While efficiency gains are important, the accuracy of the diagnostic data identified by the CAC technology is the highest priority. The study validated that Cleveland Clinic was able to reduce the time to code without decreasing quality as measured by recall and precision for both procedures and diagnoses. However, the study also found that CAC alone—without the intervention of a credentialed coder—had a lower recall and precision rate. The addition of a credentialed coder to the CAC improved the precision for diagnosis coding and the recall for procedure coding over using CAC alone.

    Complete results from this study will be published in a future issue of Perspectives in HIM (http://perspectives.ahima.org/), AHIMA’s online research journal.

    Also in this issue
    The July issue of the Journal of AHIMA also includes:

    A consultant, HIM professional, and vendor weigh in on just how CAC technology is changing healthcare and coding in “The Truth about Computer-Assisted Coding.”
    A new practice brief highlights guidelines for the ideal successful recruitment, selection, and orientation process for clinical documentation specialists in the development of a sustainable and high-quality program.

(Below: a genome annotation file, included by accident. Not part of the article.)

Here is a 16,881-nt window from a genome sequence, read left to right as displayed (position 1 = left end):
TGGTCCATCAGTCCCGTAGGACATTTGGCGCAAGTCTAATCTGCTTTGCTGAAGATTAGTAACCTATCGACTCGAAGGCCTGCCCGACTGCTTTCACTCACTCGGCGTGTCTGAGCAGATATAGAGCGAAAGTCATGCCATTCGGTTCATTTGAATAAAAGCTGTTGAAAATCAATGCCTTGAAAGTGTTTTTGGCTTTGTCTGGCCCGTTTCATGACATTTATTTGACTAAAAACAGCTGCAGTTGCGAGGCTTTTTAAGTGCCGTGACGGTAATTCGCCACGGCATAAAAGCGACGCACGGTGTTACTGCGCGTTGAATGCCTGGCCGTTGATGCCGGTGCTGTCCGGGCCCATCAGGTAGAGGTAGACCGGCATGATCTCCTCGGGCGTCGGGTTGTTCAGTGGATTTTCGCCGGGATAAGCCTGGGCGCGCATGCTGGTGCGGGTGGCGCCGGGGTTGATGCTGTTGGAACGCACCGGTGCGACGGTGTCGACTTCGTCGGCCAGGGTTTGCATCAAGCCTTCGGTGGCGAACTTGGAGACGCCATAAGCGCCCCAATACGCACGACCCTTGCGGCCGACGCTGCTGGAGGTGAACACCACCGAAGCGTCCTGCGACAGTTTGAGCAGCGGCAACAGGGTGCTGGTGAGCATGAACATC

Read these articles and more in the July issue of the Journal of AHIMA or online at journal.ahima.org.

    About AHIMA
    Celebrating its 85th anniversary this year, the American Health Information Management Association (AHIMA) represents more than 67,000 educated health information management professionals in the United States and around the world. AHIMA is committed to promoting and advocating for high quality research, best practices and effective standards in health information and to actively contributing to the development and advancement of health information professionals worldwide. AHIMA’s enduring goal is quality healthcare through quality information. For more information, visit http://www.ahima.org.

    SOURCE: The American Health Information Management Association (AHIMA)

    ICD10 Watch
    by CARL NATALE
    What to expect from a computer-assisted coding system
    Posted on Wed, Jul 03, 2013 – 09:00 am